63 The period during which staff in the Youth Work team could nominate themselves for voluntary redundancy did not begin until 6 June 2011. In the meantime, as early as 30 May 2011, Professor Hayward was drafting memoranda seeking the approval of Professor Gardner to the compulsory redundancy of Professor Bessant and Dr Kathy Edwards, a level C academic in the Youth Work team. On the same day as the period for self-nomination began, Professor Hayward sent Professor Gardner a memorandum proposing that there should be no intake for the degree of Bachelor of Social Science (Youth Work) in 2012.
64 On 9 June 2011, Professor Hayward sent an email to staff in the Youth Work team, informing them that the consultation period in relation to voluntary redundancies was closed and inviting them to nominate for redundancy by 17 June 2011. The time for self-nominations therefore closed on 17 June 2011.
65 On 28 June 2011, Professor Hayward sent to Professor Gardner, via Professor Fudge and Ms Gough, with a copy to Ms Warrender, a memorandum seeking approval for a targeted redundancy in the Youth Work program area. The position targeted was described as “the Level E position, Professor of Youth Work and Sociology”. The documents attached to the memorandum are the same as those that were attached to the memorandum of 2 March 2011, with two exceptions. The document that was described as “For Information - not to be attached to the Business Case”, but was nevertheless attached to the memorandum dated 2 March 2011, does not accompany the memorandum dated 28 June 2011. A document additional to those attached to the earlier memorandum is attached to the memorandum dated 28 June 2011. It contains an analysis of applications in the first round of places for the Youth Work program for an undesignated year. At or about the same time, Professor Hayward also sent a similar memorandum relating to the position of Dr Edwards.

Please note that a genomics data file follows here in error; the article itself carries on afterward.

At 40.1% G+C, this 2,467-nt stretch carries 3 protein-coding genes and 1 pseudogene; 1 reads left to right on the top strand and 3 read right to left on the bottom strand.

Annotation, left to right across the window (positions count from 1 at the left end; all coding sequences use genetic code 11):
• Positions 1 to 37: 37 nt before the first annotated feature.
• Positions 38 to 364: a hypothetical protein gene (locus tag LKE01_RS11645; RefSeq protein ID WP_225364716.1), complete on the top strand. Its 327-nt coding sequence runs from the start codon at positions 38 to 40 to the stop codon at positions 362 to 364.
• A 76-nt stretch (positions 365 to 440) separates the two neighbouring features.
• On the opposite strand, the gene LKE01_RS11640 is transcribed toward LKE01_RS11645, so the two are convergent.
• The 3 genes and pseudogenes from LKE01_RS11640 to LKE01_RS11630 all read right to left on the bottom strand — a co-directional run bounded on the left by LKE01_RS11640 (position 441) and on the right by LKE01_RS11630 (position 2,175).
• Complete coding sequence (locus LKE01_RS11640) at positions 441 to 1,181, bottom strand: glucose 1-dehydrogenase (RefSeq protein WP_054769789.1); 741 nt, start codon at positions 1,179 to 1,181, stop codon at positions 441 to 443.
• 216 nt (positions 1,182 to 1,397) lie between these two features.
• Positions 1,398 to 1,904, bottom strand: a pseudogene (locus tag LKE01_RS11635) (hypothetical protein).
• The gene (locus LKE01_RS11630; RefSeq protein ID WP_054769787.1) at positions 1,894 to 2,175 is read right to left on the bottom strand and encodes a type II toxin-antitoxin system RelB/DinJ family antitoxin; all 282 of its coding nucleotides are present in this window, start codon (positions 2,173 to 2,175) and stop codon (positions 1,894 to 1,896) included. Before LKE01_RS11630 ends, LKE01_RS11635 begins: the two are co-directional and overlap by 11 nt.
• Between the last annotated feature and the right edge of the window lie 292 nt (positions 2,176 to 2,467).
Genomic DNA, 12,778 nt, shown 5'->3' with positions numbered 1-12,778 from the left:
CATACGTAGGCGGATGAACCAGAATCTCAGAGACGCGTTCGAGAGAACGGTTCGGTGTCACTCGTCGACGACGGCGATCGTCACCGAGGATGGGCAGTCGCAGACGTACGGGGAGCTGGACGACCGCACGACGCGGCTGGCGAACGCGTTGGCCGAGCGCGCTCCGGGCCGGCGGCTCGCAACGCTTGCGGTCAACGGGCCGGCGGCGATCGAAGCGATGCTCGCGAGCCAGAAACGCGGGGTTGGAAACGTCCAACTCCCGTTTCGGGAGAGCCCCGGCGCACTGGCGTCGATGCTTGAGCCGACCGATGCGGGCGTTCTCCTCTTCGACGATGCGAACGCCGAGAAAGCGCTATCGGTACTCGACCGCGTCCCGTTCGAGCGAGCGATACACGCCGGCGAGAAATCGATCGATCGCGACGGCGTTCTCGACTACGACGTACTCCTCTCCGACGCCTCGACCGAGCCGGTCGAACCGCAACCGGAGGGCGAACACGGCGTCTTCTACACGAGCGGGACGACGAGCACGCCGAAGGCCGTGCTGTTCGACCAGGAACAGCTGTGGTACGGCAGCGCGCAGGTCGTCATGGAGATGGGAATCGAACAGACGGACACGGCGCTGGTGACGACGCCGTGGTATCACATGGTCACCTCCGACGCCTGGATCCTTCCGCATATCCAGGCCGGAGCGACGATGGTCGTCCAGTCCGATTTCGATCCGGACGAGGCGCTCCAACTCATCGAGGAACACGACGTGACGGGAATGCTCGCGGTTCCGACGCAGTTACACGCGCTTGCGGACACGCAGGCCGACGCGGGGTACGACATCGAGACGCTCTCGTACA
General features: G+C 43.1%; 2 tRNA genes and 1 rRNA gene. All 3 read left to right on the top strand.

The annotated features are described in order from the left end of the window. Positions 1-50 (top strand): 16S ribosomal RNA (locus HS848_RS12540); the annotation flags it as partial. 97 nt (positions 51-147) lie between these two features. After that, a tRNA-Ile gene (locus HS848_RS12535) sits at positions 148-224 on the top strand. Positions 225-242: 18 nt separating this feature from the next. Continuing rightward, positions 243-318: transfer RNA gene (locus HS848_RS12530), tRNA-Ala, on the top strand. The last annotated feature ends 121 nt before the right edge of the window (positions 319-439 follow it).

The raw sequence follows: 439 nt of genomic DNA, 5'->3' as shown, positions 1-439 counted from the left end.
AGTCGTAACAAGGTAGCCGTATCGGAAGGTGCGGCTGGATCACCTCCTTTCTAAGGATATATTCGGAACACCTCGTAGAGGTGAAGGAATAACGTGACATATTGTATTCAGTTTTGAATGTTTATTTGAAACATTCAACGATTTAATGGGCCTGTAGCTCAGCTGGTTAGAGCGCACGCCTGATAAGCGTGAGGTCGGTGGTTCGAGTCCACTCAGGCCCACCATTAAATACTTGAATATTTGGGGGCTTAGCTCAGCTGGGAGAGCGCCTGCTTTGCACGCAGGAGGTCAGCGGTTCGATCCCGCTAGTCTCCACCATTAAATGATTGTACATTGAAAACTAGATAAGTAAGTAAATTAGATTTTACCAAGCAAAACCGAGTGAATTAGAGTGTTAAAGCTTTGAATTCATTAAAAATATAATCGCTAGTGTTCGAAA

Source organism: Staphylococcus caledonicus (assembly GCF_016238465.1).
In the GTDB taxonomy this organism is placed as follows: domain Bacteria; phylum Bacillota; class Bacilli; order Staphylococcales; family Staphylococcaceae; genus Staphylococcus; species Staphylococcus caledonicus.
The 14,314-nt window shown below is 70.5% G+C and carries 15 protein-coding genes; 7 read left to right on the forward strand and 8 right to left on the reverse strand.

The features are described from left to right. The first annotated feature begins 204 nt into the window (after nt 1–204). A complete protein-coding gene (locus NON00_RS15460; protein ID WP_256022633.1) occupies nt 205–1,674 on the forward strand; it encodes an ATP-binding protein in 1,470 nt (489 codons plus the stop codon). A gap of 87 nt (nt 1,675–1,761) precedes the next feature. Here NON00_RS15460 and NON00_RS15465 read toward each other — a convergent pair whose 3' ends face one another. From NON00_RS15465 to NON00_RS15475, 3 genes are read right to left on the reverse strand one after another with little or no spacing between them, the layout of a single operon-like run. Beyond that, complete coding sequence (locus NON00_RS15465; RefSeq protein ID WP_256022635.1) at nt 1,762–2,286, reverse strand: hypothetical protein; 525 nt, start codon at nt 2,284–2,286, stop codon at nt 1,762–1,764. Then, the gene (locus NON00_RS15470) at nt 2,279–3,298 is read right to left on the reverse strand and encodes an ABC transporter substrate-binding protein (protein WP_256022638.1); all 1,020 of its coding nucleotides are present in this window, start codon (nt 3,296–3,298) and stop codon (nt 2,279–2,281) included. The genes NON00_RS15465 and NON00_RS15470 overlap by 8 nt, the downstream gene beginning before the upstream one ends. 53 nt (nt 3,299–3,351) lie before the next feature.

66 The memorandum of 28 June 2011 relating to Professor Bessant begins with a paragraph described as “Executive Summary” in the following terms:
The School of Global Studies, Social Science and Planning is seeking approval for a targeted redundancy in the Youth Work program area. The position being targeted in the Level E position, Professor of Youth Work and Sociology (see attached PD). This business case follows on from approval given to the School to seek expressons of interest for two self nominated redundancies in the Youth Work area. No expressions of interest were received. The program area is operating at a substantial deficit equivalent to 30% of budgeted expenditure and has done so for 3 years in a row. The redundancy will have no impact the delivery of the Youth Work undergraduate degree program, the only program offered by the Youth Work area.